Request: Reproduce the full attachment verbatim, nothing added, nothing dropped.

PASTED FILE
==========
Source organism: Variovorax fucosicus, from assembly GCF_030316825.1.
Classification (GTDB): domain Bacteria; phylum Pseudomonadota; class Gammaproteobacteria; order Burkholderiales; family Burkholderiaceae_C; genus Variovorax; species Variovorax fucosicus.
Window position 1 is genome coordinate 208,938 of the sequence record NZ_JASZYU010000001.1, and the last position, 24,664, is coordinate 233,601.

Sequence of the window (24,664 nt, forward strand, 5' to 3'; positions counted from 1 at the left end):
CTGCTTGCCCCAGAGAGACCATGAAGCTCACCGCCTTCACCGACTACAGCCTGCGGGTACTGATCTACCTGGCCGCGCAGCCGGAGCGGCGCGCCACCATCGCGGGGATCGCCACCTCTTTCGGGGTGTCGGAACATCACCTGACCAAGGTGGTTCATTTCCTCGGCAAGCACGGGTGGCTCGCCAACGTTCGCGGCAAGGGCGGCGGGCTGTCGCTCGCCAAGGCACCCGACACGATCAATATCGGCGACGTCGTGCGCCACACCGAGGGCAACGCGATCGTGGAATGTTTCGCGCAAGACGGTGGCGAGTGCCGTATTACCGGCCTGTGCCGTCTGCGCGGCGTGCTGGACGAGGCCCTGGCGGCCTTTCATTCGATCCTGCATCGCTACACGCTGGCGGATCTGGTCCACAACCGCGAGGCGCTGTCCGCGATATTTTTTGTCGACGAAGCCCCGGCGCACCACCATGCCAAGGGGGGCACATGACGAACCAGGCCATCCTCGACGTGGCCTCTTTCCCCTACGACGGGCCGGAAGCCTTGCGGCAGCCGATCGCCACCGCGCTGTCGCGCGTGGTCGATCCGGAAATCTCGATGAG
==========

Source organism: Variovorax fucosicus, from assembly GCF_030316825.1.
Classification (GTDB): domain Bacteria; phylum Pseudomonadota; class Gammaproteobacteria; order Burkholderiales; family Burkholderiaceae_C; genus Variovorax; species Variovorax fucosicus.
Window position 1 is genome coordinate 208,938 of the sequence record NZ_JASZYU010000001.1, and the last position, 24,664, is coordinate 233,601.

Sequence of the window (24,664 nt, forward strand, 5' to 3'; positions counted from 1 at the left end):
CTGCTTGCCCCAGAGAGACCATGAAGCTCACCGCCTTCACCGACTACAGCCTGCGGGTACTGATCTACCTGGCCGCGCAGCCGGAGCGGCGCGCCACCATCGCGGGGATCGCCACCTCTTTCGGGGTGTCGGAACATCACCTGACCAAGGTGGTTCATTTCCTCGGCAAGCACGGGTGGCTCGCCAACGTTCGCGGCAAGGGCGGCGGGCTGTCGCTCGCCAAGGCACCCGACACGATCAATATCGGCGACGTCGTGCGCCACACCGAGGGCAACGCGATCGTGGAATGTTTCGCGCAAGACGGTGGCGAGTGCCGTATTACCGGCCTGTGCCGTCTGCGCGGCGTGCTGGACGAGGCCCTGGCGGCCTTTCATTCGATCCTGCATCGCTACACGCTGGCGGATCTGGTCCACAACCGCGAGGCGCTGTCCGCGATATTTTTTGTCGACGAAGCCCCGGCGCACCACCATGCCAAGGGGGGCACATGACGAACCAGGCCATCCTCGACGTGGCCTCTTTCCCCTACGACGGGCCGGAAGCCTTGCGGCAGCCGATCGCCACCGCGCTGTCGCGCGTGGTCGATCCGGAAATCTCGATGAG